What Time Is Zelensky Addressing Congress? How to Watch Speech Live

Ukrainian President Volodymyr Zelensky is expected to give a virtual address to the United States Congress on Wednesday.

The war in Ukraine continues after Russia launched an invasion in late February, and Zelensky's address will come after Congress moved to provide Ukraine with $13.6 billion in aid last week.

House Speaker Nancy Pelosi and Senate Majority Leader Chuck Schumer announced in a joint letter on Monday that Zelensky will be addressing members of the House and Senate at 9:00 a.m. ET Wednesday.

The speech is being received in the Capitol Visitor Center Congressional Auditorium and is only open to members of Congress. However, the speech will be broadcast live on several media outlets, including C-SPAN, which can be viewed here.

Zelensky's remarks will also be carried on the Fox News Channel; an NBC News Special Report with Lester Holt that can be streamed on NBC News NOW; and MSNBC's MSNBC Reports.

"The Congress, our country and the world are in awe of the people of Ukraine, who have shown extraordinary courage, resilience and determination in the face of Russia's unprovoked, vicious, and illegal war," the letter read.

"As war rages on in Ukraine, it is with great respect and admiration for the Ukrainian people that we invite all Members of the House and Senate to attend a Virtual Address to the United States Congress delivered by President Volodymyr Zelenskyy of Ukraine on Wednesday, March 16th at 9:00 a.m."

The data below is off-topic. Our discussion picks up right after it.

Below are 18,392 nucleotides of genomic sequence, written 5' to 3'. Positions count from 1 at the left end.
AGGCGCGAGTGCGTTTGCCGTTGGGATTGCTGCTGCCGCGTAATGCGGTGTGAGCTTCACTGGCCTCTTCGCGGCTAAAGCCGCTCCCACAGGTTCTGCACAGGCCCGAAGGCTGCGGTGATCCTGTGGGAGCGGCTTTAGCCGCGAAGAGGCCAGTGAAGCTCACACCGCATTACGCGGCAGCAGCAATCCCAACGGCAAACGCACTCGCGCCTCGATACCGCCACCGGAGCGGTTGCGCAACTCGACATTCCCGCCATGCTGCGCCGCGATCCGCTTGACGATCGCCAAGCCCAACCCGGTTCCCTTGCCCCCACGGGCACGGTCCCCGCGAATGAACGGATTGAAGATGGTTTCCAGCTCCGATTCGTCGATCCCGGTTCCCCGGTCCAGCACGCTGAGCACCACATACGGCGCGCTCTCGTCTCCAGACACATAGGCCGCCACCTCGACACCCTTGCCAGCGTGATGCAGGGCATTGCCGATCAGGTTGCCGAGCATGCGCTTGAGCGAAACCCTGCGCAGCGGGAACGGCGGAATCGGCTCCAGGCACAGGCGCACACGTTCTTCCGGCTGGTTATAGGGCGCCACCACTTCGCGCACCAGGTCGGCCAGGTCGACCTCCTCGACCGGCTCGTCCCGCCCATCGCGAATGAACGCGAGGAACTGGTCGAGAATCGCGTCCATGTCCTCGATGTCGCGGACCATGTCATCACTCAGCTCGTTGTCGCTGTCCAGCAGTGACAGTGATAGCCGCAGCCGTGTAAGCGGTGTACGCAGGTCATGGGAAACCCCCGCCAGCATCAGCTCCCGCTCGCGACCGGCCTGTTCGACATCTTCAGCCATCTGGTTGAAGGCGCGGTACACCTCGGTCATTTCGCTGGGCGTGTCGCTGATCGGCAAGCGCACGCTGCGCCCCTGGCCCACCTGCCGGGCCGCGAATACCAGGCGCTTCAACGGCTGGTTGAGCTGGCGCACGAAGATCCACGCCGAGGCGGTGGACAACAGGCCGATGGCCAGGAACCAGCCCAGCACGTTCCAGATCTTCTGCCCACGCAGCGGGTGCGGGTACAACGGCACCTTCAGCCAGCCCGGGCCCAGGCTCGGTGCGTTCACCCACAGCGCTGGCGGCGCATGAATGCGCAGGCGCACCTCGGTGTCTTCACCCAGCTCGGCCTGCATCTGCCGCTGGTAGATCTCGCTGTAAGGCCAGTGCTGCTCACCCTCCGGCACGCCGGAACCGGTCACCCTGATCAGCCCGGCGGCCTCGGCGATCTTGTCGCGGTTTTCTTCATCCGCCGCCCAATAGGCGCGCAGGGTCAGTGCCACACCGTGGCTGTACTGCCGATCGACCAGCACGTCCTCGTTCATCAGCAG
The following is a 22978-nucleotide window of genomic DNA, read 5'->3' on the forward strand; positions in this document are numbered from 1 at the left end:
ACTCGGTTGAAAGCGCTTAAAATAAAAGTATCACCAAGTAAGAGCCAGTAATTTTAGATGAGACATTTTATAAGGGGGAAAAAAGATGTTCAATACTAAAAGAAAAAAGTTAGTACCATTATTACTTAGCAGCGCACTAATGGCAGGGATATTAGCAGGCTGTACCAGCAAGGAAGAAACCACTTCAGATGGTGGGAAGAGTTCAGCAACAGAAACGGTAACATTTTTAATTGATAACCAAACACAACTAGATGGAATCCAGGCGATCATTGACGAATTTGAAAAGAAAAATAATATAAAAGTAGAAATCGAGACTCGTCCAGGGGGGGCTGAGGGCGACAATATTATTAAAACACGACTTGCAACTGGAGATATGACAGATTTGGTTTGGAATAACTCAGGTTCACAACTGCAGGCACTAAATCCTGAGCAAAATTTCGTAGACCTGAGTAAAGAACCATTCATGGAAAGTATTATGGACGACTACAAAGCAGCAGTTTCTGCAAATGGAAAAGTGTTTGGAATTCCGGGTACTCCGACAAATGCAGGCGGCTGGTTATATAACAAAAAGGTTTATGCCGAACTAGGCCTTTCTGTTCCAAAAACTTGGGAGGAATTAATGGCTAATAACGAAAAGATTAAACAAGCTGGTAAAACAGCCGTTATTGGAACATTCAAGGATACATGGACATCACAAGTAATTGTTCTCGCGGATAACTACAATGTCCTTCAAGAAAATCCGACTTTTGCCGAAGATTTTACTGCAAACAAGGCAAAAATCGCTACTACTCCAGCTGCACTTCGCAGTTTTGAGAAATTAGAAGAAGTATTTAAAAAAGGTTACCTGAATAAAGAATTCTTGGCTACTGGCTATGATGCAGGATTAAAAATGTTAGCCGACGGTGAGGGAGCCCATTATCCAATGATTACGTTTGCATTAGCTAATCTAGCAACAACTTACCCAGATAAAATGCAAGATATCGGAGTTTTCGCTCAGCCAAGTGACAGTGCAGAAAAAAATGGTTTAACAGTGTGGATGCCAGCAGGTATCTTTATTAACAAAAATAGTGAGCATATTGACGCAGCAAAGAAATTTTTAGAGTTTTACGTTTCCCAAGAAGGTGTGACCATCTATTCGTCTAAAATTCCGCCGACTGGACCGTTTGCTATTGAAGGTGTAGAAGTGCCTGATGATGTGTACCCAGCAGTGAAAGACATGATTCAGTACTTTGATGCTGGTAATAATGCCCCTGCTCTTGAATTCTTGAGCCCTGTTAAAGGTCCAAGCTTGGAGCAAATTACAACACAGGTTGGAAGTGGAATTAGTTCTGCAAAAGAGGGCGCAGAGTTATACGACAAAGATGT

Zelensky has been urging the United States, along with countries in Europe, to help implement a no-fly zone over Ukraine, a move that many members of the administration are opposed to after Russian President Vladimir Putin stated that his country would view that as a "threat."

"That very second, we will view them as participants of the military conflict, and it would not matter what members they are," Putin warned on Saturday.

Zelensky has also asked the U.S. for additional planes and military resources, after participating in a Zoom call with nearly 300 administrators and lawmakers last week.

Nebraska Republican Senator Ben Sasse said in a statement released by his office after the meeting: "Zelensky's message is simple: 'Close the skies or give us planes. Let's be clear-eyed about our options: A no-fly zone means sending American pilots into combat against Russian jets and air defenses—in a battle between nuclear powers that could spiral out of control quickly."

"He is standing strong, but pleaded for more help," Connecticut Democratic Representative Jim Himes tweeted about the remote meeting he and other lawmakers took part in with Zelensky on March 5. "Planes, oil embargo, continued military aid."

While talks of a no-fly zone are still in the works, Pelosi and Schumer wrote in the letter that Congress "remains unwavering in our commitment to supporting Ukraine as they face Putin's cruel and diabolical aggression, and to passing legislation to cripple and isolate the Russian economy as well as deliver humanitarian, security and economic assistance to Ukraine. We look forward to the privilege of welcoming President Zelenskyy's address to the House and Senate and to convey our support to the people of Ukraine as they bravely defend democracy."

Daily Life in Ukraine as Russia Invades
Ukrainian President Volodymyr Zelensky is expected to speak to U.S. Congress on Wednesday in a virtual address. In this photo, Zelensky speaks at a press conference for selected media at his official residence the Mariinsky Palace on March 3, 2022, in Kyiv, Ukraine. Laurent Van der Stockt for Le Monde/Getty Images